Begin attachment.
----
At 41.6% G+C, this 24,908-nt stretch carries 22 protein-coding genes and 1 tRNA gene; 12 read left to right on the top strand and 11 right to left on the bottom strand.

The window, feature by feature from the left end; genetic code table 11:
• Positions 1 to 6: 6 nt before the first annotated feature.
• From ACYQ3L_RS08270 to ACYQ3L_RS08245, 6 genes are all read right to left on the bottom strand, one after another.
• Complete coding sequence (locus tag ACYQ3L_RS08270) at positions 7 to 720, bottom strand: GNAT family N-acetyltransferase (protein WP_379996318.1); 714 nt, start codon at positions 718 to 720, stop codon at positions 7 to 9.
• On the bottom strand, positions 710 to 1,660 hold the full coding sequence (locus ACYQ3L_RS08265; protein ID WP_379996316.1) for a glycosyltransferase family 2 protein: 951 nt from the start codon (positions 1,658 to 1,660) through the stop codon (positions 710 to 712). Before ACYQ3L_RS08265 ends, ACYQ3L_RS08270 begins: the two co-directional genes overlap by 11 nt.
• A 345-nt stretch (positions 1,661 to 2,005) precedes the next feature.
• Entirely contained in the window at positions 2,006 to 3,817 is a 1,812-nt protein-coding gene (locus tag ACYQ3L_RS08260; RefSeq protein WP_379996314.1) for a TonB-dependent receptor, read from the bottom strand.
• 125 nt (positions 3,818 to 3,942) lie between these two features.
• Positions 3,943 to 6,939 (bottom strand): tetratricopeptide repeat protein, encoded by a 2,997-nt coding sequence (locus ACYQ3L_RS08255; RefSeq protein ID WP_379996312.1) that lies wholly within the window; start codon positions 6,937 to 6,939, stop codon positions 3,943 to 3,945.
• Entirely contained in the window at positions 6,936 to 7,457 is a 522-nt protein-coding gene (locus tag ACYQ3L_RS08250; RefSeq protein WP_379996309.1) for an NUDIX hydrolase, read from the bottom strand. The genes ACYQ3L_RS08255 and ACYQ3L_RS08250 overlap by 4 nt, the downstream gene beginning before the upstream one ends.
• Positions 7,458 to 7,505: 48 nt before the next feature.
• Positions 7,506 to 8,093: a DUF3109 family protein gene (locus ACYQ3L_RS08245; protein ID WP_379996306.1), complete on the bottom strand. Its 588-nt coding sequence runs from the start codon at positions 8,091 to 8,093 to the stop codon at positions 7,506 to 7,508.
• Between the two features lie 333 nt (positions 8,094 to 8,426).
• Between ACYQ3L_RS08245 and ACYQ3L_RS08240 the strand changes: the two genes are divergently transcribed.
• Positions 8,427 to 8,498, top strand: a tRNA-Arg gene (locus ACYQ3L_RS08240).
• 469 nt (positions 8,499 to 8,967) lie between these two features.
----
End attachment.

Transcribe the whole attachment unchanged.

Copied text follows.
At 41.6% G+C, this 24,908-nt stretch carries 22 protein-coding genes and 1 tRNA gene; 12 read left to right on the top strand and 11 right to left on the bottom strand.

The window, feature by feature from the left end; genetic code table 11:
• Positions 1 to 6: 6 nt before the first annotated feature.
• From ACYQ3L_RS08270 to ACYQ3L_RS08245, 6 genes are all read right to left on the bottom strand, one after another.
• Complete coding sequence (locus tag ACYQ3L_RS08270) at positions 7 to 720, bottom strand: GNAT family N-acetyltransferase (protein WP_379996318.1); 714 nt, start codon at positions 718 to 720, stop codon at positions 7 to 9.
• On the bottom strand, positions 710 to 1,660 hold the full coding sequence (locus ACYQ3L_RS08265; protein ID WP_379996316.1) for a glycosyltransferase family 2 protein: 951 nt from the start codon (positions 1,658 to 1,660) through the stop codon (positions 710 to 712). Before ACYQ3L_RS08265 ends, ACYQ3L_RS08270 begins: the two co-directional genes overlap by 11 nt.
• A 345-nt stretch (positions 1,661 to 2,005) precedes the next feature.
• Entirely contained in the window at positions 2,006 to 3,817 is a 1,812-nt protein-coding gene (locus tag ACYQ3L_RS08260; RefSeq protein WP_379996314.1) for a TonB-dependent receptor, read from the bottom strand.
• 125 nt (positions 3,818 to 3,942) lie between these two features.
• Positions 3,943 to 6,939 (bottom strand): tetratricopeptide repeat protein, encoded by a 2,997-nt coding sequence (locus ACYQ3L_RS08255; RefSeq protein ID WP_379996312.1) that lies wholly within the window; start codon positions 6,937 to 6,939, stop codon positions 3,943 to 3,945.
• Entirely contained in the window at positions 6,936 to 7,457 is a 522-nt protein-coding gene (locus tag ACYQ3L_RS08250; RefSeq protein WP_379996309.1) for an NUDIX hydrolase, read from the bottom strand. The genes ACYQ3L_RS08255 and ACYQ3L_RS08250 overlap by 4 nt, the downstream gene beginning before the upstream one ends.
• Positions 7,458 to 7,505: 48 nt before the next feature.
• Positions 7,506 to 8,093: a DUF3109 family protein gene (locus ACYQ3L_RS08245; protein ID WP_379996306.1), complete on the bottom strand. Its 588-nt coding sequence runs from the start codon at positions 8,091 to 8,093 to the stop codon at positions 7,506 to 7,508.
• Between the two features lie 333 nt (positions 8,094 to 8,426).
• Between ACYQ3L_RS08245 and ACYQ3L_RS08240 the strand changes: the two genes are divergently transcribed.
• Positions 8,427 to 8,498, top strand: a tRNA-Arg gene (locus ACYQ3L_RS08240).
• 469 nt (positions 8,499 to 8,967) lie between these two features.